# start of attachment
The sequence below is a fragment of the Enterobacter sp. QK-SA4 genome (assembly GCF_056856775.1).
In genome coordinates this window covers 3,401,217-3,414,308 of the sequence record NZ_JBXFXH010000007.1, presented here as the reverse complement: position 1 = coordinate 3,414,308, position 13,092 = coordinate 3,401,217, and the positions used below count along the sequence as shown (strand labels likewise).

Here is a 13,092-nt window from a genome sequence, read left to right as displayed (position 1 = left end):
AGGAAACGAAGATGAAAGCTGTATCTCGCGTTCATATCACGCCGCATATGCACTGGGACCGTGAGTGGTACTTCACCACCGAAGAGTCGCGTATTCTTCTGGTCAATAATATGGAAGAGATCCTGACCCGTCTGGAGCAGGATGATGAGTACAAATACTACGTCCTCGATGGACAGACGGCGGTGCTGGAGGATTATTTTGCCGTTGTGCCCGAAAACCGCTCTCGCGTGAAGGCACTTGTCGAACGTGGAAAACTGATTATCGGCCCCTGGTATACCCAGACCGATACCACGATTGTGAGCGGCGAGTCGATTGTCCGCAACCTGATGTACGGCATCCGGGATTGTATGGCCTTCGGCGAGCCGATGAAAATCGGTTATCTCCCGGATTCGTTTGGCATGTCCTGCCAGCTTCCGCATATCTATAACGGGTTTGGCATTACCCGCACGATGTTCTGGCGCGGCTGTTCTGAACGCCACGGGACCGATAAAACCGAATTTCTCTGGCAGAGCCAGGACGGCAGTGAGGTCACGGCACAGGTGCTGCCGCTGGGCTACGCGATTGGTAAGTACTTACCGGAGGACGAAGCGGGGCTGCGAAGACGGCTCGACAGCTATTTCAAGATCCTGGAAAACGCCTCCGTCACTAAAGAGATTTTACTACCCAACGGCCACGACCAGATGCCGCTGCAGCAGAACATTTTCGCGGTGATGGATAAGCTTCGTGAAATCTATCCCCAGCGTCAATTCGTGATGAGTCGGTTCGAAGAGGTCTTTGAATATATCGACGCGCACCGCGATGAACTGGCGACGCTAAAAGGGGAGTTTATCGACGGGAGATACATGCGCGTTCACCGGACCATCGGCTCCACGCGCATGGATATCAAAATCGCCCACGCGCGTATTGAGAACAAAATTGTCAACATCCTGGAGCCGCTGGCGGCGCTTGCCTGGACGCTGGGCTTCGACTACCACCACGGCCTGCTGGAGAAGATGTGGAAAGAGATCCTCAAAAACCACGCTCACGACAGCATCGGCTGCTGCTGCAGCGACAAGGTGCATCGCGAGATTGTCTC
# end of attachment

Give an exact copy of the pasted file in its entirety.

The sequence below is a fragment of the Enterobacter sp. QK-SA4 genome (assembly GCF_056856775.1).
In genome coordinates this window covers 3,401,217-3,414,308 of the sequence record NZ_JBXFXH010000007.1, presented here as the reverse complement: position 1 = coordinate 3,414,308, position 13,092 = coordinate 3,401,217, and the positions used below count along the sequence as shown (strand labels likewise).

Here is a 13,092-nt window from a genome sequence, read left to right as displayed (position 1 = left end):
AGGAAACGAAGATGAAAGCTGTATCTCGCGTTCATATCACGCCGCATATGCACTGGGACCGTGAGTGGTACTTCACCACCGAAGAGTCGCGTATTCTTCTGGTCAATAATATGGAAGAGATCCTGACCCGTCTGGAGCAGGATGATGAGTACAAATACTACGTCCTCGATGGACAGACGGCGGTGCTGGAGGATTATTTTGCCGTTGTGCCCGAAAACCGCTCTCGCGTGAAGGCACTTGTCGAACGTGGAAAACTGATTATCGGCCCCTGGTATACCCAGACCGATACCACGATTGTGAGCGGCGAGTCGATTGTCCGCAACCTGATGTACGGCATCCGGGATTGTATGGCCTTCGGCGAGCCGATGAAAATCGGTTATCTCCCGGATTCGTTTGGCATGTCCTGCCAGCTTCCGCATATCTATAACGGGTTTGGCATTACCCGCACGATGTTCTGGCGCGGCTGTTCTGAACGCCACGGGACCGATAAAACCGAATTTCTCTGGCAGAGCCAGGACGGCAGTGAGGTCACGGCACAGGTGCTGCCGCTGGGCTACGCGATTGGTAAGTACTTACCGGAGGACGAAGCGGGGCTGCGAAGACGGCTCGACAGCTATTTCAAGATCCTGGAAAACGCCTCCGTCACTAAAGAGATTTTACTACCCAACGGCCACGACCAGATGCCGCTGCAGCAGAACATTTTCGCGGTGATGGATAAGCTTCGTGAAATCTATCCCCAGCGTCAATTCGTGATGAGTCGGTTCGAAGAGGTCTTTGAATATATCGACGCGCACCGCGATGAACTGGCGACGCTAAAAGGGGAGTTTATCGACGGGAGATACATGCGCGTTCACCGGACCATCGGCTCCACGCGCATGGATATCAAAATCGCCCACGCGCGTATTGAGAACAAAATTGTCAACATCCTGGAGCCGCTGGCGGCGCTTGCCTGGACGCTGGGCTTCGACTACCACCACGGCCTGCTGGAGAAGATGTGGAAAGAGATCCTCAAAAACCACGCTCACGACAGCATCGGCTGCTGCTGCAGCGACAAGGTGCATCGCGAGATTGTCTC